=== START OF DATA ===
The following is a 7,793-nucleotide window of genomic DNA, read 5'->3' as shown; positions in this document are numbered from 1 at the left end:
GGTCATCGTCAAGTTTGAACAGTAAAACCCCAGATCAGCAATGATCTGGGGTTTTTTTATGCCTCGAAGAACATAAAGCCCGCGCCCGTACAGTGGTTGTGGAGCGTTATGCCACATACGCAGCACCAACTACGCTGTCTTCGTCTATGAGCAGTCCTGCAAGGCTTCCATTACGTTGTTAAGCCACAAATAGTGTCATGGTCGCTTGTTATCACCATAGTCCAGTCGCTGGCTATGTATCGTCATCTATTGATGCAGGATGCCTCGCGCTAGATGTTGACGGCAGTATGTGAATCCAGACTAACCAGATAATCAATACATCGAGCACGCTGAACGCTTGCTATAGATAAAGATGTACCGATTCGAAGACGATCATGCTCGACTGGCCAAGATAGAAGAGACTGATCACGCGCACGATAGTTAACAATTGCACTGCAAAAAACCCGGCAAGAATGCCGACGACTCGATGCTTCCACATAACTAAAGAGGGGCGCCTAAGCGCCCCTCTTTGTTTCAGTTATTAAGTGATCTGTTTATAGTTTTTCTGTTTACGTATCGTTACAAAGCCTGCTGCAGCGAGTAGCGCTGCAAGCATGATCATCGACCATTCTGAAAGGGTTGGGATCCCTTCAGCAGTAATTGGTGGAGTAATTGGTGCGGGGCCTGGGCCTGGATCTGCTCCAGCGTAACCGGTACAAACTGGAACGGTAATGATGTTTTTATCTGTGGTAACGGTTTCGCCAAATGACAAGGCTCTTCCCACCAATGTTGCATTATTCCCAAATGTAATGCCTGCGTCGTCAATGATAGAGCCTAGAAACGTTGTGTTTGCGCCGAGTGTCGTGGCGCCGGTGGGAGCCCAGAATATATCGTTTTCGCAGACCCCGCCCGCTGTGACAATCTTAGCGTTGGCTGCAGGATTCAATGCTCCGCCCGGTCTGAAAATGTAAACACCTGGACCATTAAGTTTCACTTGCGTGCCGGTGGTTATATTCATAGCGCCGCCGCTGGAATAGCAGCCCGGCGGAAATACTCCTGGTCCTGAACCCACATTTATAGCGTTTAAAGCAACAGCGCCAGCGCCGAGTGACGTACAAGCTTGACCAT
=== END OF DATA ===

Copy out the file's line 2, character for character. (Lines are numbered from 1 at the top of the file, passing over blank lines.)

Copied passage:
GGTCATCGTCAAGTTTGAACAGTAAAACCCCAGATCAGCAATGATCTGGGGTTTTTTTATGCCTCGAAGAACATAAAGCCCGCGCCCGTACAGTGGTTGTGGAGCGTTATGCCACATACGCAGCACCAACTACGCTGTCTTCGTCTATGAGCAGTCCTGCAAGGCTTCCATTACGTTGTTAAGCCACAAATAGTGTCATGGTCGCTTGTTATCACCATAGTCCAGTCGCTGGCTATGTATCGTCATCTATTGATGCAGGATGCCTCGCGCTAGATGTTGACGGCAGTATGTGAATCCAGACTAACCAGATAATCAATACATCGAGCACGCTGAACGCTTGCTATAGATAAAGATGTACCGATTCGAAGACGATCATGCTCGACTGGCCAAGATAGAAGAGACTGATCACGCGCACGATAGTTAACAATTGCACTGCAAAAAACCCGGCAAGAATGCCGACGACTCGATGCTTCCACATAACTAAAGAGGGGCGCCTAAGCGCCCCTCTTTGTTTCAGTTATTAAGTGATCTGTTTATAGTTTTTCTGTTTACGTATCGTTACAAAGCCTGCTGCAGCGAGTAGCGCTGCAAGCATGATCATCGACCATTCTGAAAGGGTTGGGATCCCTTCAGCAGTAATTGGTGGAGTAATTGGTGCGGGGCCTGGGCCTGGATCTGCTCCAGCGTAACCGGTACAAACTGGAACGGTAATGATGTTTTTATCTGTGGTAACGGTTTCGCCAAATGACAAGGCTCTTCCCACCAATGTTGCATTATTCCCAAATGTAATGCCTGCGTCGTCAATGATAGAGCCTAGAAACGTTGTGTTTGCGCCGAGTGTCGTGGCGCCGGTGGGAGCCCAGAATATATCGTTTTCGCAGACCCCGCCCGCTGTGACAATCTTAGCGTTGGCTGCAGGATTCAATGCTCCGCCCGGTCTGAAAATGTAAACACCTGGACCATTAAGTTTCACTTGCGTGCCGGTGGTTATATTCATAGCGCCGCCGCTGGAATAGCAGCCCGGCGGAAATACTCCTGGTCCTGAACCCACATTTATAGCGTTTAAAGCAACAGCGCCAGCGCCGAGTGACGTACAAGCTTGACCAT